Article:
Career Experts Says Interview Style May be to Blame for Blunders


The interview is the most important 60 minutes of the job search. Yet it takes only seconds to botch a first impression. In his recently released assessment, John Liptak helps job seekers discover how their interview style may be keeping them from winning job offers.

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July 25, 2007

Indianapolis, IN - According to a survey of recruiters by Korn/Ferry International, the most common mistakes candidates make during a job interview include talking too much, lacking knowledge about the company, having an over-inflated ego, and appearing overconfident.

Within seconds these mistakes can turn an employer off to the idea of hiring a candidate. Yet, many job seekers repeatedly make these mistakes, unknowingly costing themselves job offers. A new assessment, Interview Style Inventory, suggests the key to overcoming these interview blunders is for job seekers to understand how their personality influences their interview style.

John Liptak, author of the assessment, says, "Job candidates who understand their personality type and are aware of their interview strengths and weaknesses can better explore ways to improve their interview performance."

In the assessment, Liptak breaks down a person's interview style into four scales that represent the four major personality styles: achiever, intuitor, energizer, and analyzer. Each style connects to a set of interview strengths and weaknesses a job seeker may possess. For example, the intuitor part of a person's personality indicates the person possesses effective listening skills, but may need to be more assertive and enthusiastic in interviews.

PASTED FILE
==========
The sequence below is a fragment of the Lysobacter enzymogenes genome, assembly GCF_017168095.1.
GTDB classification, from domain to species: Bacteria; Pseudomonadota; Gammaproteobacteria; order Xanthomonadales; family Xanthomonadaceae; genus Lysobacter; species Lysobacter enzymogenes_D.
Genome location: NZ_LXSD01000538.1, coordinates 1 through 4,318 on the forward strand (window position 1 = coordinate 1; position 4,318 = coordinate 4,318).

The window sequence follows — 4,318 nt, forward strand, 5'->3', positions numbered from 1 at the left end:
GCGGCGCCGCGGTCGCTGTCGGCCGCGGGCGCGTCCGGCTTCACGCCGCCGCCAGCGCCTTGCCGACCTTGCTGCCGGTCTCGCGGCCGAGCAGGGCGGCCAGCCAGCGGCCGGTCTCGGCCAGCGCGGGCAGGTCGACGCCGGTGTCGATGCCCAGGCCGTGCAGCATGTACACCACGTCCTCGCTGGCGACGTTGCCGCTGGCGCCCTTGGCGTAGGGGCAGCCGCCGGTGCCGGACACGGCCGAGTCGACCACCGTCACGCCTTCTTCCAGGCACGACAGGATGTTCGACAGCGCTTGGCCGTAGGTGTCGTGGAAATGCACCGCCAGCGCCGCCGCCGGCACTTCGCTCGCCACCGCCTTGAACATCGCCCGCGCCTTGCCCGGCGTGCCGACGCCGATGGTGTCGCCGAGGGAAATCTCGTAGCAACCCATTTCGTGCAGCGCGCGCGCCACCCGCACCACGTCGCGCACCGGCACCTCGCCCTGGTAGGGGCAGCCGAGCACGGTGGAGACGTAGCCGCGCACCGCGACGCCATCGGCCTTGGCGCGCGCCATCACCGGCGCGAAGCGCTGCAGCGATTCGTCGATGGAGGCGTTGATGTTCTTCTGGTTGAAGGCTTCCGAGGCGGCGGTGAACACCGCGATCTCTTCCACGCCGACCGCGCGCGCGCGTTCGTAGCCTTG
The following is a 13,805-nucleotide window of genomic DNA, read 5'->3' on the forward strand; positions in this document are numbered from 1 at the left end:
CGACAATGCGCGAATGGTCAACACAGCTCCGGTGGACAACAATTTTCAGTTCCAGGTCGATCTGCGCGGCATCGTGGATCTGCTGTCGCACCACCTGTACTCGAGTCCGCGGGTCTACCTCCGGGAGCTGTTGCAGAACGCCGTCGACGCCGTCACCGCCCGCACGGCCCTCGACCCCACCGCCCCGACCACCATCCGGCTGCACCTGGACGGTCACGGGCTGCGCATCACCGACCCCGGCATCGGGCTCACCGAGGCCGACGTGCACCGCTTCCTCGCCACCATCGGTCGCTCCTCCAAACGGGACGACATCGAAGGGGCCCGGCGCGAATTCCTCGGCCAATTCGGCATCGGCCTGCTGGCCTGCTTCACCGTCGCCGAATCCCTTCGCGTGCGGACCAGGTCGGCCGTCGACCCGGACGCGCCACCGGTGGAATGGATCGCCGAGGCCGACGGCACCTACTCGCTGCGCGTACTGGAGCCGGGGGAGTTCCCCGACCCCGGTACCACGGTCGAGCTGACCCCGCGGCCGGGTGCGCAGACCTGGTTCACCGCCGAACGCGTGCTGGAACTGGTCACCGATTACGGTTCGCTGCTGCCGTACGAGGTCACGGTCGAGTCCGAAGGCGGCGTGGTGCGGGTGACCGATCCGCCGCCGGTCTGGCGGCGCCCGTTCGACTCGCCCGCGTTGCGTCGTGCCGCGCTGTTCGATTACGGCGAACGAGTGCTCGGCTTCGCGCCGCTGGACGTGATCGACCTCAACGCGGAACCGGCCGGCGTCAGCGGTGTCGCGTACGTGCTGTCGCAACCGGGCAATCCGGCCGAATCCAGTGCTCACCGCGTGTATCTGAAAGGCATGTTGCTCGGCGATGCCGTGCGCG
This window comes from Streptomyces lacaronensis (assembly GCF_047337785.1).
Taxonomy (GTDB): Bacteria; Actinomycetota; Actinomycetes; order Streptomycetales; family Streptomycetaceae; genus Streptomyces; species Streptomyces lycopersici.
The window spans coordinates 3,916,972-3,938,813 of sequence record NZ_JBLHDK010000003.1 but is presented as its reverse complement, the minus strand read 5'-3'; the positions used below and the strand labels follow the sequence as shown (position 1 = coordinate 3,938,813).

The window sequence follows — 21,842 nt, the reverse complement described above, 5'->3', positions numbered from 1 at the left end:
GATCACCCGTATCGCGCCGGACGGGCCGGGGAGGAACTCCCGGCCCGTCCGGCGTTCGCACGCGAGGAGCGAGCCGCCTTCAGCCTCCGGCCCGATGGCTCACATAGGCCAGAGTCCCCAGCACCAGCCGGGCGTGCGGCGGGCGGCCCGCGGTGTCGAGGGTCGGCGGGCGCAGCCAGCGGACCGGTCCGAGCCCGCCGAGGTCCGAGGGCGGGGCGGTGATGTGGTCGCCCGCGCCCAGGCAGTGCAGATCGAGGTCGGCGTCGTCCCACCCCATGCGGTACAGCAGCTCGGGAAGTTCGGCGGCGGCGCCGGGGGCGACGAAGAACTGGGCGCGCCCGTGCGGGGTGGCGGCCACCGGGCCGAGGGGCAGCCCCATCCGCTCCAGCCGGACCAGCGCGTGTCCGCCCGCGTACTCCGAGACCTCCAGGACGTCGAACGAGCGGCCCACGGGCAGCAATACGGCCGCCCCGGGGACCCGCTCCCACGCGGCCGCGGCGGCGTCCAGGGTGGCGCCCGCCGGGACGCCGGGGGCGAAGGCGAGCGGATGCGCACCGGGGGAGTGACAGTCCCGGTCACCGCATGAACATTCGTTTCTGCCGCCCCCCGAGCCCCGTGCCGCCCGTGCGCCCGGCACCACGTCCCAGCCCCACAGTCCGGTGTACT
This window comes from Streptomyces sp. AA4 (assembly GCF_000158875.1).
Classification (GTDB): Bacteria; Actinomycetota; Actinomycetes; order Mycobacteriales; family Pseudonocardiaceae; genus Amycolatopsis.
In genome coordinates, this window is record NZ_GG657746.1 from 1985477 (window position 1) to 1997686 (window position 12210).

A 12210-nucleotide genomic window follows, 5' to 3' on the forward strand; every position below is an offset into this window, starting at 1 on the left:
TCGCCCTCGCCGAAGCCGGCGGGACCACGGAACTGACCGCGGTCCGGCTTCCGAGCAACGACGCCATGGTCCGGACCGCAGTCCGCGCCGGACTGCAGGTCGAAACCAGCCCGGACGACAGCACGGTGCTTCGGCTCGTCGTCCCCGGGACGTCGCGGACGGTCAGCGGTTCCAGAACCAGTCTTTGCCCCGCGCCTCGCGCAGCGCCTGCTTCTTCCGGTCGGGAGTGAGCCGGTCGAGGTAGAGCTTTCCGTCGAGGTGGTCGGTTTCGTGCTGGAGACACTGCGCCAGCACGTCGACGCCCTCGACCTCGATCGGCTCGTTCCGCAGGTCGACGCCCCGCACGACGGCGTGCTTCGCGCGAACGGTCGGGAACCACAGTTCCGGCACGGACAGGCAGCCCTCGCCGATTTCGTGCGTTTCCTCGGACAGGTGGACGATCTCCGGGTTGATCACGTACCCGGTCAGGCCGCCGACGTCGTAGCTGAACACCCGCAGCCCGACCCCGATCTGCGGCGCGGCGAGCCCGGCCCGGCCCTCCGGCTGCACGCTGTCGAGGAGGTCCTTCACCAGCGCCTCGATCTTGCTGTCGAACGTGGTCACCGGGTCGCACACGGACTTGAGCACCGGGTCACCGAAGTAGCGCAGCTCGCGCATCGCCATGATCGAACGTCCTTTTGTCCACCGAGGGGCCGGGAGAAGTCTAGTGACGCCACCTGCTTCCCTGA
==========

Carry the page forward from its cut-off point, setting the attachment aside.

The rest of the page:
According to Liptak, job seekers who want to improve their interview performance should use these interview styles to identify where their strengths and weaknesses are. Additionally, it's essential for job seekers to not only improve the interview style linked to their personality, but to develop traits within other interview styles as well. Doing so will help a job seeker adapt to a variety of interview situations and showcase him or her as a highly-qualified, outstanding candidate to recruiters and hiring managers.

"An analysis of your interview style will help you make better use of your strengths, become more aware of your weaknesses, and learn ways to integrate all of the four styles to be a more effective interviewer," says Liptak.

Interview Style Inventory is available from the publisher ( or 1.800.648.JIST). For a free media copy or to speak with the author, contact Natalie Ostrom.

JIST, America's Career Publisher, is a division of EMC/Paradigm Publishing and is the leading publisher of job search, career, occupational information, life skills and character education books, workbooks, assessments, videos and software.


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